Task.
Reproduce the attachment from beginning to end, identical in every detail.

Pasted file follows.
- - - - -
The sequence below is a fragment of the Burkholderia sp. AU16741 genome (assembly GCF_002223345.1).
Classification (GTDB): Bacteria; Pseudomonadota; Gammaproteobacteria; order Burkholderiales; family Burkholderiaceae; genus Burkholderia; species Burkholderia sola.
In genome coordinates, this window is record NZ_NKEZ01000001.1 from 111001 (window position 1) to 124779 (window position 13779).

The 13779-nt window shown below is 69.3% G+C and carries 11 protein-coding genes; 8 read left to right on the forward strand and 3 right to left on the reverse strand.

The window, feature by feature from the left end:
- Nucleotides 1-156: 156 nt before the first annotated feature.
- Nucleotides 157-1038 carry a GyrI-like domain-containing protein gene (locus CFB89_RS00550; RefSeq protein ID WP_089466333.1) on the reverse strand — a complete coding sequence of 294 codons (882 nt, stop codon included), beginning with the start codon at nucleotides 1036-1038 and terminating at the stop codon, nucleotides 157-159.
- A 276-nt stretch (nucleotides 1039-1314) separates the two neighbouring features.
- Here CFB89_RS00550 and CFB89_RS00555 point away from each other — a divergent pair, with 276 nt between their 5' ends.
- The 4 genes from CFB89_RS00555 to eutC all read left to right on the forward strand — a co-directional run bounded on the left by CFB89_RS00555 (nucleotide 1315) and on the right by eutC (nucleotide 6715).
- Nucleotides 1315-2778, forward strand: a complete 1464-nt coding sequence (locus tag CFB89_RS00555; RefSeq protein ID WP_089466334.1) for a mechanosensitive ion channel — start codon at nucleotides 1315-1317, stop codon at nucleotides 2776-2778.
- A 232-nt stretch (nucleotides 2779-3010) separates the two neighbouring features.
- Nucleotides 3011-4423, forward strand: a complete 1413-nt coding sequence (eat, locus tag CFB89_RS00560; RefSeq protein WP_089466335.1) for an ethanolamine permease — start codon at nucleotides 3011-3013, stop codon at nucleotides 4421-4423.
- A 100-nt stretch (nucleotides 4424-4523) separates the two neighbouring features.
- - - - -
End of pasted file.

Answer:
The sequence below is a fragment of the Burkholderia sp. AU16741 genome (assembly GCF_002223345.1).
Classification (GTDB): Bacteria; Pseudomonadota; Gammaproteobacteria; order Burkholderiales; family Burkholderiaceae; genus Burkholderia; species Burkholderia sola.
In genome coordinates, this window is record NZ_NKEZ01000001.1 from 111001 (window position 1) to 124779 (window position 13779).

The 13779-nt window shown below is 69.3% G+C and carries 11 protein-coding genes; 8 read left to right on the forward strand and 3 right to left on the reverse strand.

The window, feature by feature from the left end:
- Nucleotides 1-156: 156 nt before the first annotated feature.
- Nucleotides 157-1038 carry a GyrI-like domain-containing protein gene (locus CFB89_RS00550; RefSeq protein ID WP_089466333.1) on the reverse strand — a complete coding sequence of 294 codons (882 nt, stop codon included), beginning with the start codon at nucleotides 1036-1038 and terminating at the stop codon, nucleotides 157-159.
- A 276-nt stretch (nucleotides 1039-1314) separates the two neighbouring features.
- Here CFB89_RS00550 and CFB89_RS00555 point away from each other — a divergent pair, with 276 nt between their 5' ends.
- The 4 genes from CFB89_RS00555 to eutC all read left to right on the forward strand — a co-directional run bounded on the left by CFB89_RS00555 (nucleotide 1315) and on the right by eutC (nucleotide 6715).
- Nucleotides 1315-2778, forward strand: a complete 1464-nt coding sequence (locus tag CFB89_RS00555; RefSeq protein ID WP_089466334.1) for a mechanosensitive ion channel — start codon at nucleotides 1315-1317, stop codon at nucleotides 2776-2778.
- A 232-nt stretch (nucleotides 2779-3010) separates the two neighbouring features.
- Nucleotides 3011-4423, forward strand: a complete 1413-nt coding sequence (eat, locus tag CFB89_RS00560; RefSeq protein WP_089466335.1) for an ethanolamine permease — start codon at nucleotides 3011-3013, stop codon at nucleotides 4421-4423.
- A 100-nt stretch (nucleotides 4424-4523) separates the two neighbouring features.